The Ukie Spread....

This year was no different from the previous 6, aside from the fact, when we woke up... it truly was a WHITE UKIE CHRISTMAS! Which for those who do live on the WET COAST know that a "White Christmas" is a rarity.  Which meant there was an earlier "HONEY... WAKE UP!  Get the Shovel!" haha
Waking up to snow, and Jason shoveling the ROCKSTAR parking spot out....
Of course, you have to add in the good friends to EAT all of the food... Always a fun time!  I may not be able to formally SEAT everyone down at the same table...  however, I like to think we make do.  Serve everything up buffet style, and then you're on your own to find a seat...

Good Friends...Good Times!!
 And then, (well in MY circle of friends anyway)... where there's good food...good friends...there's also Good Drinks...which leads to Good Fun!  In our household... it's usually a show on the Garden Wall that just adds to the "fun".  This year... even with the snow covering the wall/ground... was no different! 

Gotta Love the Can-Can lesson in the snow!
To all of you who came out... Thank you.  I really hope you do enjoy the evening at least half as much as I enjoy hosting every year for each and every one of you.   Sometimes, its the simple pleasure of having everyone together enjoying that I find I remember and cherish the most.  Alot of people say the kitchen is the heart of the home. When it's full of people that mean the most to you, enjoying their time together, life just can't get any better at that moment.   Also.. thank you to my honey -xor- he has been right there with me, helping prep..entertain and clean up! haha ....  I love you all. 

Monday, January 16, 2012

Kolach - Homemade Ukrainian bread... worth the work!!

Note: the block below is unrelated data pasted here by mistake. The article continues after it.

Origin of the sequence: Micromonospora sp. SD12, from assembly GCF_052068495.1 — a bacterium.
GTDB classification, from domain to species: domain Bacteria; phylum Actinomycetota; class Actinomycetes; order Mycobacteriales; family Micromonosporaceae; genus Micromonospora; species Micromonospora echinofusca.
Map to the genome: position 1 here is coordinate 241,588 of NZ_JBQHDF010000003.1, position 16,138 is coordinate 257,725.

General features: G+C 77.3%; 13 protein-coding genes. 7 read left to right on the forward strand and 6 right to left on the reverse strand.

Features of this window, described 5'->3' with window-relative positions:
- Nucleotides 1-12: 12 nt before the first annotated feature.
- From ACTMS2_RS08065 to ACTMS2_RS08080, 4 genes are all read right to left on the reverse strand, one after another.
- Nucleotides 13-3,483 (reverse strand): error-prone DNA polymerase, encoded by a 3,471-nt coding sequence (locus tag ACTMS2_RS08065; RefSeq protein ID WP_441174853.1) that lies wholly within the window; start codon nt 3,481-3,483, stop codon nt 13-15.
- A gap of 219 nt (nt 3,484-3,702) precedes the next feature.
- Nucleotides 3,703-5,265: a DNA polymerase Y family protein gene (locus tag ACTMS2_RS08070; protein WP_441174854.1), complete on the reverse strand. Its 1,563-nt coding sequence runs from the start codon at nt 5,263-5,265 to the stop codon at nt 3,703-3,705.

"Kolach" - a braided ring-shaped bread.  The name is derived from the Ukrainian word "kolo" meaning a circle. 

For the longest time, I shyed away from "bread making".  If you've read up on the topic... many people swear how precise you need to be. Some of the recipes can be quite daunting!  Taking a cue from my Baba and my mom... precision in the kitchen isn't always a must! You think those cute ole' Ukranian Woman back in the day sat there and precisely weighed out their flour? Or used the exact temperature of water to activate their yeast!?  Heck no!  Though, I will say... all those tips and recipes from sites like Yeastspotting are fabulous - (I'm going to master sour dough, and french bread soon!)  However, some recipes like the one below, are basic, "easy" and oh sooooo yummy!  So mine may not be picture perfect.... but still think these are goregous...and taste even better!

My recipe is adapted from our family "bible" ..... "The Ukrainian Daughters' Cookbook" I use it for just about anything Ukrainian...and then some (omg their crackle top peanut butter cookies....YUM YUM) Years ago, my mom got a copy, and since then... I've got my own....that being said... there's something about "hers" that is just so sentimental.  It contains breakdowns for several of the larger recipes... umm... recipe for 100?!  (guess these Ukie Woman didn't mess around!) haha....


1 tbsp yeast*
1 cup luke warmwater*
2 tsp sugar*

1 cup sugar